While buildings constitute only one realm in which we are able to exercise action, they serve a fundamental role in allowing us, throughout our lives, to participate in the world around us without eliminating our individuality. What matters above all in this dialectic is that the possibilities offered to us are sufficiently appealing that their selection can be undertaken as a personal act, one that is fully appropriated by each person as an agent able to take charge of and sway one’s own fate, and through this moment of spontaneity experience genuine vitality and joy.
Among those who have helped deepen our understanding of action and throw light on its spatial implications is Jean-Paul Sartre. In Being and Nothingness, Sartre moves beyond the tired conflict between determinists and the proponents of free will by identifying action as the essence of freedom, arguing that ‘it is the act that decides its ends and motives, and the act is the expression of freedom’.15 Moreover, it is through the unfixed nature of an act – which may be partly shaped but is never determined by conditions or motives – that freedom is experienced. One who truly exists must ‘learn his freedom through his acts’, and by the same token can lose that freedom when unable or unwilling to act, so that freedom is always in a precarious state that must be continually renewed. Freedom is not something we inherit or possess, but comes into being only at the moment it is acted upon and experienced. ‘Thus my freedom’, he says, ‘is perpetually in question.’16
Related ideas are put forth by Hannah Arendt, whose writings focus on the nature of power. In The Human Condition, she contends that agency is a unique and irreducible feature of humanity, for ‘to act, in its most general sense, means to take an initiative, to begin … to set something into motion.’17 She goes on to identify action as the way people begin themselves, rather than begin things, and through these actions ‘show who they are, reveal actively their unique personal identities and thus make their appearance in the human world’.18 To act in this sense is to bring about a two-fold creation: the innovation of a deed, as well as the innovation of oneself, a disclosure of who one is and of what one is capable. Created more generally but fundamentally is a sensation and evidence that one is, that one exists as something more than protoplasm or machinery.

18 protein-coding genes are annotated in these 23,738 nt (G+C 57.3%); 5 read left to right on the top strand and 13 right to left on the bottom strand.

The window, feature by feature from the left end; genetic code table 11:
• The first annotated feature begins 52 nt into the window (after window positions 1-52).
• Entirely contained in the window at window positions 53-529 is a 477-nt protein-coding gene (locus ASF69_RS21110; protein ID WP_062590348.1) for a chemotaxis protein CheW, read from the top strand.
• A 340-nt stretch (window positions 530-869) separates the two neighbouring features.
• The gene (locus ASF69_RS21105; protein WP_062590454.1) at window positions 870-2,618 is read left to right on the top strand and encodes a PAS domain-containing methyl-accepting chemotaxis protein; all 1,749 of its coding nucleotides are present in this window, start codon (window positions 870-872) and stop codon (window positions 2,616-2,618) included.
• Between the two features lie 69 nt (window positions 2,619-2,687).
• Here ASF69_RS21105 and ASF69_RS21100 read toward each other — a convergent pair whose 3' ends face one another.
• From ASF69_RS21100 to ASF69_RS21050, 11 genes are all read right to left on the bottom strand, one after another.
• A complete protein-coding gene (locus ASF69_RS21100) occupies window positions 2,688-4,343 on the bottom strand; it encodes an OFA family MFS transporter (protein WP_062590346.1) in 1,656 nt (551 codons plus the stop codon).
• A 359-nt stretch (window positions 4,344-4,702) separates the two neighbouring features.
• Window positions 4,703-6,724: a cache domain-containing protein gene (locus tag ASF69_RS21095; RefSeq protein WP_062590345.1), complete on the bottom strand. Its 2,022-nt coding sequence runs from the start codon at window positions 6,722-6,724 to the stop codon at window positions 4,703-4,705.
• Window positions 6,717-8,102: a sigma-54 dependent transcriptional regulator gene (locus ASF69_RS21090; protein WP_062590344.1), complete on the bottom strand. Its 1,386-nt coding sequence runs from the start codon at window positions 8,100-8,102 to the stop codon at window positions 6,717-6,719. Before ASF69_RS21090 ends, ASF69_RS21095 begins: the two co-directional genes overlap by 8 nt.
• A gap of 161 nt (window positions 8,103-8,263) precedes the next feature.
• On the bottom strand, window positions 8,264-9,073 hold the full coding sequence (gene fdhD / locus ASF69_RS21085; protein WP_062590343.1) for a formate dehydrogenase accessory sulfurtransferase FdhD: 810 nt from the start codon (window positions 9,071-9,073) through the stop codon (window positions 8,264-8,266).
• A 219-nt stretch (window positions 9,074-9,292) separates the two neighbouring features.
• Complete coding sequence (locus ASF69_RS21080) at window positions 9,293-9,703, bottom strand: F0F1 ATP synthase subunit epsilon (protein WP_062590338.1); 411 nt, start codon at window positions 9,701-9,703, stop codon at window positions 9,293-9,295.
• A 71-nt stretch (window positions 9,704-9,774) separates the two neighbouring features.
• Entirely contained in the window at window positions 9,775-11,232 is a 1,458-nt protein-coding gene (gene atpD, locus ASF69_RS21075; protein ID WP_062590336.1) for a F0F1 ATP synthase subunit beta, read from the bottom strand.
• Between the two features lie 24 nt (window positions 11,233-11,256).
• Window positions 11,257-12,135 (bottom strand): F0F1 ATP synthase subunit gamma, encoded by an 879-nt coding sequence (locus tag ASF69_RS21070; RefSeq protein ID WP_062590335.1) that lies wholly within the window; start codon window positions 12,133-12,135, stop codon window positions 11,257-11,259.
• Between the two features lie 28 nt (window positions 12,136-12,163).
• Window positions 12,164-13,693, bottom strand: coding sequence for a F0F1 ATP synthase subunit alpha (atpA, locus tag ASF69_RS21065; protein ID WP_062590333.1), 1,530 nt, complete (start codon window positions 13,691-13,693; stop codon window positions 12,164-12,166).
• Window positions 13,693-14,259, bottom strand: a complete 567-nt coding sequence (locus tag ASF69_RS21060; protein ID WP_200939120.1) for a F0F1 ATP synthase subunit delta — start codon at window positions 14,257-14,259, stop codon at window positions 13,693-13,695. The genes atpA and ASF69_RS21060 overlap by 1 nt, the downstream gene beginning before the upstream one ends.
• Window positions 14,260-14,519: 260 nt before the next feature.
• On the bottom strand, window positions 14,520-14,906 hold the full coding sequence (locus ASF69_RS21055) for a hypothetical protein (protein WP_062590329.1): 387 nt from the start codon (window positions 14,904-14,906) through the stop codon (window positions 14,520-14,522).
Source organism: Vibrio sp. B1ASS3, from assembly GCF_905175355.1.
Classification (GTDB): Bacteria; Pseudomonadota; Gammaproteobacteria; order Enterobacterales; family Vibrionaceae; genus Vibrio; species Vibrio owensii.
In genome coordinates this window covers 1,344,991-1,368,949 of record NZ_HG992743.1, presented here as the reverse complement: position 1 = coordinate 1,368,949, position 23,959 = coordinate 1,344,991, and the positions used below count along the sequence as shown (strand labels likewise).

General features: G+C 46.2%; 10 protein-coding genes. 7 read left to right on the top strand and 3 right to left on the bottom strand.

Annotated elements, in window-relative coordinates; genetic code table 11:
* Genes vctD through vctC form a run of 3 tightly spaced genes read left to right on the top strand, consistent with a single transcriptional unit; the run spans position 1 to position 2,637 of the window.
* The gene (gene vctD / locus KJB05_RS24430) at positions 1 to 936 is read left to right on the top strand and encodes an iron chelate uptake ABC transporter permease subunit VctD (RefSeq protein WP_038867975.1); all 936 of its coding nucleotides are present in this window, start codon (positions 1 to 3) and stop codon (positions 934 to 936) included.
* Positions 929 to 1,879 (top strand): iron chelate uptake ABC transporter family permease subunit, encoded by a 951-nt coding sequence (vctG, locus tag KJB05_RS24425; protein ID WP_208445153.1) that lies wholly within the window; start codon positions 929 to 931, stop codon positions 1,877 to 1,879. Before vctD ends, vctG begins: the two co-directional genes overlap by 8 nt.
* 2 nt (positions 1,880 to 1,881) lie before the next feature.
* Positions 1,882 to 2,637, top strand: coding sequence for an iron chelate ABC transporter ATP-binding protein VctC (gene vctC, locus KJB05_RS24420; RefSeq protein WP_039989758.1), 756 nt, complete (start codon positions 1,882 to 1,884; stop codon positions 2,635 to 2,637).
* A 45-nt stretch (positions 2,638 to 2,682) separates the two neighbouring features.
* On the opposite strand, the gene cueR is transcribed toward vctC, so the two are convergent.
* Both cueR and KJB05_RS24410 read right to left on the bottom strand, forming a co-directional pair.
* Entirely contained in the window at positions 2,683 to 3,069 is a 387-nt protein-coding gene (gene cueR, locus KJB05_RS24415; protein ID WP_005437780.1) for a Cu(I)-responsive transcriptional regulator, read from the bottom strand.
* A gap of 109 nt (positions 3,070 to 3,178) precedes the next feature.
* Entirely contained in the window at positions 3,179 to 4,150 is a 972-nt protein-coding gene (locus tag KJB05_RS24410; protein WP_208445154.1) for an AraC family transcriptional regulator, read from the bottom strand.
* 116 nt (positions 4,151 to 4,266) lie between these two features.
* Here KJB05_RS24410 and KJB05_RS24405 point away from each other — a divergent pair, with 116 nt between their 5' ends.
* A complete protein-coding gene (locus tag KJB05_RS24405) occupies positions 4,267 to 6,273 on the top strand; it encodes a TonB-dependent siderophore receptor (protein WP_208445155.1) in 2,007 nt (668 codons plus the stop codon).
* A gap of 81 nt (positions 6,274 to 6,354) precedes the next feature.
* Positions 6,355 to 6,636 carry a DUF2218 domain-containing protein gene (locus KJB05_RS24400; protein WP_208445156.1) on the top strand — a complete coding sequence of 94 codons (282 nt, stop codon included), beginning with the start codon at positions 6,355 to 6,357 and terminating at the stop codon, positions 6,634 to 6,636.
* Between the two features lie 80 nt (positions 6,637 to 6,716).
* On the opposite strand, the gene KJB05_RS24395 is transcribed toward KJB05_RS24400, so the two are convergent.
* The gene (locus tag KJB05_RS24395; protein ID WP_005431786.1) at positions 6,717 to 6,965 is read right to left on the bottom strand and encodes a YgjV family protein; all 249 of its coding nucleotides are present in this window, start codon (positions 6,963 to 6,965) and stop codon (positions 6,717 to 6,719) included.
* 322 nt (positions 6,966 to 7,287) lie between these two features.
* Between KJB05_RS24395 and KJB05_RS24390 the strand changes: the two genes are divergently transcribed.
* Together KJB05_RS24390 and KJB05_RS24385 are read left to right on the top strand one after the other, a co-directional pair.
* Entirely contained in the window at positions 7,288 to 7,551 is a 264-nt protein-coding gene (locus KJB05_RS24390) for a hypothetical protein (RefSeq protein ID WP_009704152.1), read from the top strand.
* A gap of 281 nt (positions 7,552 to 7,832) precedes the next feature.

The human necessity of agency, despite its inherent challenge and anxiety, lies in the fact that it is only in action that existence attains concreteness and fullness. Through actions people become aware of their capacity to project their individual selves. ‘For in every action’, as Dante purported in De Monarchia, ‘what is primarily intended by the doer, whether he acts from natural necessity or out of free will, is the disclosure of his own image. So it comes about that every doer, in so far as he does, takes delight in doing; since everything that is desires its own being, and since in action the being of the doer is somehow intensified, delight necessary follows … Thus, nothing acts unless (by acting) it makes patent its latent self.’19
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Certainly the conventional routines we follow throughout the day, and cultural demands for norms of behaviour, are vital for maintaining societal harmony and reducing our personal anxiety at feeling uncertain and alone in the world, but these are essentially periods of passive, if productive, behaviour. Without the wisdom of these crucial patterns of compliance we could not function individually nor could we live and work together, and they offer a wide assortment of daily benefits: conserving our energy; involving us in a give and take with others; bringing us stimulation and pleasure. These well-tried and universal conformities allow us to survive collectively and avoid anarchy, as well as feel more comfortable, untroubled and gratified. But while we cannot live without resort to this state, neither can we be content to live only in this state.
It is during breaks from submission to routine that we are able to confirm our capacity to be the originators and performers of acts, no matter how simple or trivial these acts might appear to others. Indeed, their outer appearance is irrelevant, for deeds cannot be externally observed, but only internally experienced as people project and realize themselves. Through these recurring endeavours we express ourselves, but also make ourselves. It is due to this dynamism of being human that philosopher Gabriel Marcel describes man as Homo viator, rather than Homo sapiens.20 Each moment of decision for man the wayfarer stirs unease, as well as elation, for what is chosen through this process are facets of oneself and it is out of these decisions that the self emerges and grows. Much the same thought of life as a journey towards self-actualization was expressed by theologian Paul Tillich in his well-known statement: ‘Man becomes really human only at the time of decision.’